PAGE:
An(other) excellent day in Colombia

A brightly coloured fountain in front of brightly painted buildings in Guatape

On the street in Guatape old town… see what I mean about the colours!!

5 October – Day 75

Guatape, Colombia to Medellin, Colombia
Distance: 80kms

Today was one of my favourite days on the bike trip so far… and not (only) because the total distance travelled was 80kms!!!

We started with a short ride to ‘the rock’ (actually called ‘the Peñol’) in Guatape, which we’d heard about from the Kiwis. It’s basically a massive granite rock in the middle of a valley/lakes region with an amazing view… once you climb the 700 stairs/ 220m to the top! It was excellent… and really beautiful.

Then we went into the Guatape town centre, which was equally great. Every building was painted in fantastically bright colours, making the whole town just seem so happy. It was on the water, had a cute little town square, it was sunny but not too hot and just really lovely.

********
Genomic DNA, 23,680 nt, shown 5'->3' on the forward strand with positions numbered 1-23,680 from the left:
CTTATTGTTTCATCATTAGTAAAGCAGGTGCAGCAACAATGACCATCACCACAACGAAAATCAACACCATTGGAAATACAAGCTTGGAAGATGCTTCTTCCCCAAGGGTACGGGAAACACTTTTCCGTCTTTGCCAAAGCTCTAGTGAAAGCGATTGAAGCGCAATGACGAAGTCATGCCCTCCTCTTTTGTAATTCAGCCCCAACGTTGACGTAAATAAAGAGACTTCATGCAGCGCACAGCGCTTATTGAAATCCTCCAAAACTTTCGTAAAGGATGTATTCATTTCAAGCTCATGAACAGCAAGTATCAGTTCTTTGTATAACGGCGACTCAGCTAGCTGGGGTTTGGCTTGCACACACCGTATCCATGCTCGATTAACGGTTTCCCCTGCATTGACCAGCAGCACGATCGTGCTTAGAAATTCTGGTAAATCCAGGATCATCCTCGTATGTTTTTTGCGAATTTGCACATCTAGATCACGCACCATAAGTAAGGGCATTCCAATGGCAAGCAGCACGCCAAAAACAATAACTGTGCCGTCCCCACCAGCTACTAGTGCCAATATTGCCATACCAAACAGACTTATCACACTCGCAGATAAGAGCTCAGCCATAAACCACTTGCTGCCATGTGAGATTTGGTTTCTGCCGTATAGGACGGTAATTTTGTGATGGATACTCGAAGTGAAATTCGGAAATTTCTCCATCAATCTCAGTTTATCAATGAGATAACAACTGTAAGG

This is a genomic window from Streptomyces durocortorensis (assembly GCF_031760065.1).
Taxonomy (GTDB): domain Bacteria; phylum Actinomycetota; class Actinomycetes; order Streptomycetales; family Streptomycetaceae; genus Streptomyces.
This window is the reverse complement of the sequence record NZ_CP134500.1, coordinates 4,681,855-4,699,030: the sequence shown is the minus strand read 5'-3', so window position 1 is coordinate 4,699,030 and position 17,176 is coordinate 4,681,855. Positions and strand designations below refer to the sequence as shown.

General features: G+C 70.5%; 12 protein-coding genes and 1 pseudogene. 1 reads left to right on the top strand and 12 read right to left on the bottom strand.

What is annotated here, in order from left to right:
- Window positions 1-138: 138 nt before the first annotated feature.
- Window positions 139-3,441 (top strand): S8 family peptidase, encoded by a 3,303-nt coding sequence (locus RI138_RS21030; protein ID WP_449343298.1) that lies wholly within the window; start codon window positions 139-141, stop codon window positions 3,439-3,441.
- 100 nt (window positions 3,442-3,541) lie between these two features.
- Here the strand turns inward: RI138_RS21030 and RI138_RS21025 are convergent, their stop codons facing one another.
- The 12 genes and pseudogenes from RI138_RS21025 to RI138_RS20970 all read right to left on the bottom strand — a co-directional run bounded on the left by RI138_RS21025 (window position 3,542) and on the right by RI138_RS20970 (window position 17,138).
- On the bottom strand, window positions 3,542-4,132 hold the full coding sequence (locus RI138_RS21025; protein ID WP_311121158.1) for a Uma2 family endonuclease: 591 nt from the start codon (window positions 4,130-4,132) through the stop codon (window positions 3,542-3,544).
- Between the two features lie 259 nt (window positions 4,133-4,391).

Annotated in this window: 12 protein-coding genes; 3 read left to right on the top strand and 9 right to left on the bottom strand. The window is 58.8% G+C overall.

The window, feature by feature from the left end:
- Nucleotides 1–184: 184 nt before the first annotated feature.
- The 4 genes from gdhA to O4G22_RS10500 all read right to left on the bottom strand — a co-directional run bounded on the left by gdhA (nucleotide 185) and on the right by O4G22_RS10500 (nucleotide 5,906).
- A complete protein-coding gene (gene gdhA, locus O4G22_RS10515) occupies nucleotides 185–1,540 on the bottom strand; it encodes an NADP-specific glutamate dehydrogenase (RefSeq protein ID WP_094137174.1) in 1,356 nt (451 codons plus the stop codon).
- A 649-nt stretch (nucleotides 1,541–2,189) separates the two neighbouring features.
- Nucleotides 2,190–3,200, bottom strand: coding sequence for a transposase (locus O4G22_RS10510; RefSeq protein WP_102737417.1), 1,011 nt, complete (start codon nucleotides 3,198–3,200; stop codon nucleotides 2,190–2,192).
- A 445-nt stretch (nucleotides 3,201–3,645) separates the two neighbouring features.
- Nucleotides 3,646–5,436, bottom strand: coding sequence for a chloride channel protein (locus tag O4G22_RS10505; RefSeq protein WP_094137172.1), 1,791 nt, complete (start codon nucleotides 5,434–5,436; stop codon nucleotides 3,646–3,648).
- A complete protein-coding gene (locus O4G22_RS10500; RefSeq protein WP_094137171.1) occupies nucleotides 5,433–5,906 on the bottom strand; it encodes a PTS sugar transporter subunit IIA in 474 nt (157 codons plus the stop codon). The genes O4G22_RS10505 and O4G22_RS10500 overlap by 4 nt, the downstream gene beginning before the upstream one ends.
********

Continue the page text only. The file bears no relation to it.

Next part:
We hadn’t decided whether or not to stop overnight in Medellin, which is Colombia’s second largest city after Bogota and has a population of about 2.7 million (in the greater Medellin area). According to Wikipedia, in early 2013 Medellín was chosen as the most innovative city in the world due to its recent advances in politics, education, and social development… so a stop there was definitely an option, and we decided to find somewhere for lunch and then decide whether or not to keep going.